When one thinks of France, visions of the Eiffel Tower and even the Louvre may quickly come to mind. Wandering off the beaten path may open the doors to some other hidden gems of France. Reims is one such gem and you soon learn it offers something more to see while staying in France than the city of love.
Getting to Reims from Paris may be easier than you think. The ancient Roman city is located 80 miles northeast of Paris and can be accessed via TGV – France’s high-speed rail service. Each leg of the trip takes less than an hour and round trip fare is generally around €40-€50, but can cost less during non-peak times.
In French monarchial history, Reims gained some notoriety as the site where the crowning ceremonies for French kings took place. That said, it is rich in culture and is home to a host of historic sites for the yearning tourist. As the largest city in the Champagne region of France, there’s plenty to see and do. The best part is it is small enough to be explored on foot – no rental car is needed.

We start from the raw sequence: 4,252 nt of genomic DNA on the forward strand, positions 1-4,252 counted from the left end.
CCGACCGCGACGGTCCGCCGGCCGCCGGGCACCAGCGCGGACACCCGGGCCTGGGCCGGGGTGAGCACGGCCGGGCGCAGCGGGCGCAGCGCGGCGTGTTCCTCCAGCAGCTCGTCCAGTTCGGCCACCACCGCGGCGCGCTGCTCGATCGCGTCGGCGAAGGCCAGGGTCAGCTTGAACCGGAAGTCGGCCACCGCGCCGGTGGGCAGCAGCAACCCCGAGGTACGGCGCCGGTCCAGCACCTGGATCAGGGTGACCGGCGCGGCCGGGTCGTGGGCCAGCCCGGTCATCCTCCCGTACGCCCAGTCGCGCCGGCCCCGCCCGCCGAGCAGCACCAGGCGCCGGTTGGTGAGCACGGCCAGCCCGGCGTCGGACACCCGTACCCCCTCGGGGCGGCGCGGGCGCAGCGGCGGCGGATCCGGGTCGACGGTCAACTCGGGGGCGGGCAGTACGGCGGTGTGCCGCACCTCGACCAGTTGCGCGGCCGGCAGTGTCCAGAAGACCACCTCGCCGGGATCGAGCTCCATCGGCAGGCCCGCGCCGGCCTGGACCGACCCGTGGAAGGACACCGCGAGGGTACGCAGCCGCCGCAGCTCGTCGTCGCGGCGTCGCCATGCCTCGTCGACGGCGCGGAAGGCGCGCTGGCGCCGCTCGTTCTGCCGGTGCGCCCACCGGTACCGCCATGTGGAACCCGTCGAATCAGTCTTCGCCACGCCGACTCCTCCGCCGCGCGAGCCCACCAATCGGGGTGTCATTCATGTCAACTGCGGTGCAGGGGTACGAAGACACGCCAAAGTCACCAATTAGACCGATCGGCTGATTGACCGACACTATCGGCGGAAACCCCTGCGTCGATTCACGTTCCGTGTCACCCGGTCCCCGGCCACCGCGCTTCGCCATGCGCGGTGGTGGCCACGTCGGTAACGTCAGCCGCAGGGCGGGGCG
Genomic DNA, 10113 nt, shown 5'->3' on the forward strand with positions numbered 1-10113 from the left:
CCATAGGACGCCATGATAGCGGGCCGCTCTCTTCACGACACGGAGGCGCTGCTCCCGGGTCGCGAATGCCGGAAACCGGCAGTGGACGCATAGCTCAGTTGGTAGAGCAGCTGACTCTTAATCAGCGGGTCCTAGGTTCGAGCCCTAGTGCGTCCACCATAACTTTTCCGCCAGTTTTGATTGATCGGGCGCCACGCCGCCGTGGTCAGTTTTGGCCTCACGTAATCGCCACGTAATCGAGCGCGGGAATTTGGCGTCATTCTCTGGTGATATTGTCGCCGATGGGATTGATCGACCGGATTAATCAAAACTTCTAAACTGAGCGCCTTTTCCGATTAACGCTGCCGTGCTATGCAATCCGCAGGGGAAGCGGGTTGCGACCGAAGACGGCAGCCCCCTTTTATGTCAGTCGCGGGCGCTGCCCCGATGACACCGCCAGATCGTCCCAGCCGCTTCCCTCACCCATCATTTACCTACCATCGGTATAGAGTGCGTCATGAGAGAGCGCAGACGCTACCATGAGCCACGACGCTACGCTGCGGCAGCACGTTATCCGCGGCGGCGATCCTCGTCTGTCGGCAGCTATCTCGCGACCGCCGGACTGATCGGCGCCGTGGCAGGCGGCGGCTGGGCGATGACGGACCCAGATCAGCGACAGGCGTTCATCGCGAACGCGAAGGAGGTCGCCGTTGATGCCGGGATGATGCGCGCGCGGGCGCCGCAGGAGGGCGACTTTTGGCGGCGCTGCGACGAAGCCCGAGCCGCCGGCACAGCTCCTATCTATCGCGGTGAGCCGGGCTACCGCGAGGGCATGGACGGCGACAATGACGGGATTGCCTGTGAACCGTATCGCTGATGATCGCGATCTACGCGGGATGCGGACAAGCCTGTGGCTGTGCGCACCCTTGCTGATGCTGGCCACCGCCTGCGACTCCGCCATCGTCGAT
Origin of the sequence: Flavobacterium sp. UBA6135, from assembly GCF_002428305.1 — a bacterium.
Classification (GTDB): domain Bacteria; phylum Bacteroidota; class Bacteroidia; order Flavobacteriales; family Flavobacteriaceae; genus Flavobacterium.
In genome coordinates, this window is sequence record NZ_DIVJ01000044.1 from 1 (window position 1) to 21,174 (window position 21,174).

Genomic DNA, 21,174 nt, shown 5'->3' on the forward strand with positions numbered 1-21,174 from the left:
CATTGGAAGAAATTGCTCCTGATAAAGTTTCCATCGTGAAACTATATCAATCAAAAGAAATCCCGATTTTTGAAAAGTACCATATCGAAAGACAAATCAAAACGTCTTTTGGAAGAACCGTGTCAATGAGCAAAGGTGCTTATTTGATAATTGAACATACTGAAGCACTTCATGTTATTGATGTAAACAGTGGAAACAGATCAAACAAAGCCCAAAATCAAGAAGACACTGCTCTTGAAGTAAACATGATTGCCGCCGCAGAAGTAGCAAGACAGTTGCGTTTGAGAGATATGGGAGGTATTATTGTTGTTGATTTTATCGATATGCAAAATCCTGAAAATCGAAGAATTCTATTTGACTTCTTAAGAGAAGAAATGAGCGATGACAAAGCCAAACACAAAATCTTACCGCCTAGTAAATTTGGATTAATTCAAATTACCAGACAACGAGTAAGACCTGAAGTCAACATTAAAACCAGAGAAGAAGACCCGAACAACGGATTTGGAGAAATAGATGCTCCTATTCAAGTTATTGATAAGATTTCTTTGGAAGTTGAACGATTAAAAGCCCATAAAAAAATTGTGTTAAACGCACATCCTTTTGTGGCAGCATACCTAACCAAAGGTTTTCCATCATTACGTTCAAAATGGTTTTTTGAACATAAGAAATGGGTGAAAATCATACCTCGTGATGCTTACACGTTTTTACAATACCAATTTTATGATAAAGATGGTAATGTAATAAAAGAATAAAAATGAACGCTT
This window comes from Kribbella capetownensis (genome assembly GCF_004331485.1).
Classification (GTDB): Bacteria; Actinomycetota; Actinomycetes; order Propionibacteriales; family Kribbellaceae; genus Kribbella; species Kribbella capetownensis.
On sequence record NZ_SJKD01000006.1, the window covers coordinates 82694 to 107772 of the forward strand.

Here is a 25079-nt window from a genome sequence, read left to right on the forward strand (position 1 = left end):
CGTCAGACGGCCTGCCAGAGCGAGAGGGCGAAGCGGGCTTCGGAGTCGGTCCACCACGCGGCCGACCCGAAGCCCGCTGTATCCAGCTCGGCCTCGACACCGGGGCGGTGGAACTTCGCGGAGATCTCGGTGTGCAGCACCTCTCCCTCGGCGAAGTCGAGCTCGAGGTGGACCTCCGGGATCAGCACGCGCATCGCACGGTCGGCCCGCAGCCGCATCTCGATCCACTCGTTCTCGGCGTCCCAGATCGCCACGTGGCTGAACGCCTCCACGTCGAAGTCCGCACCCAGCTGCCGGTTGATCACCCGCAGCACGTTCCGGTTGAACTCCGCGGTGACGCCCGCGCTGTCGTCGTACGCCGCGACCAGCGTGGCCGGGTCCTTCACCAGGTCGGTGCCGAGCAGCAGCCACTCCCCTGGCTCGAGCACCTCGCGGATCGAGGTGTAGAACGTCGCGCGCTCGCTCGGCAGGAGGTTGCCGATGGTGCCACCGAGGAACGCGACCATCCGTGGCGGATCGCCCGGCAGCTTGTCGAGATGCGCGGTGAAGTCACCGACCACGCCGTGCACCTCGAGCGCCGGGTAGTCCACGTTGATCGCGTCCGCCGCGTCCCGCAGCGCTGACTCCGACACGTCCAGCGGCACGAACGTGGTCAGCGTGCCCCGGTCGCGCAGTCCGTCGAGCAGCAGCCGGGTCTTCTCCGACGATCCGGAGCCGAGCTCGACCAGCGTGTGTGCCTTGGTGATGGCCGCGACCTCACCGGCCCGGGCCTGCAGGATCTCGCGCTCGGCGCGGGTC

The Palais du Tau: This historical building was the French Bishop’s palace in the city. Home to several historical artifacts, it currently remains a museum which contains sculptures and works of art, such as the chalice of Saint Remi and Charlemagne’s talisman. Hours of operation depend on the season. During peak season (May to September), the museum is open from 9:30 a.m. to 6:30 p.m. If you visit during off-peak months, those hours change to 9:30 a.m. to 12:30 p.m. and 2:00 p.m. to 5:30 p.m. Visitors should take note that the palace is closed to tours on Mondays. Museum tickets cost approximately €7 per person.
Bibliotèque Carnegie: This 20-century building is an extensive library that houses an impressive collection of rare historical manuscripts. Several of the manuscripts here date back many centuries. The library interior is also notable for its lavish architecture and design.
Champagne Houses: Reims hosts several champagne houses – including some of the world’s largest producers of the drink. Major champagne producers such as Mumm, Veuve-Cliquot and Taittinger all own and operate cellars in the city of Reims. Tourists can not only tour these facilities to witness how the beverage is made, but they are also given an opportunity to taste the bubbly for themselves.
Taking a detour from Paris to Reims opens a door to the beauty that makes this whole region of France a top tourist destination. Leaving Reims may be the hardest part of going there for a visit.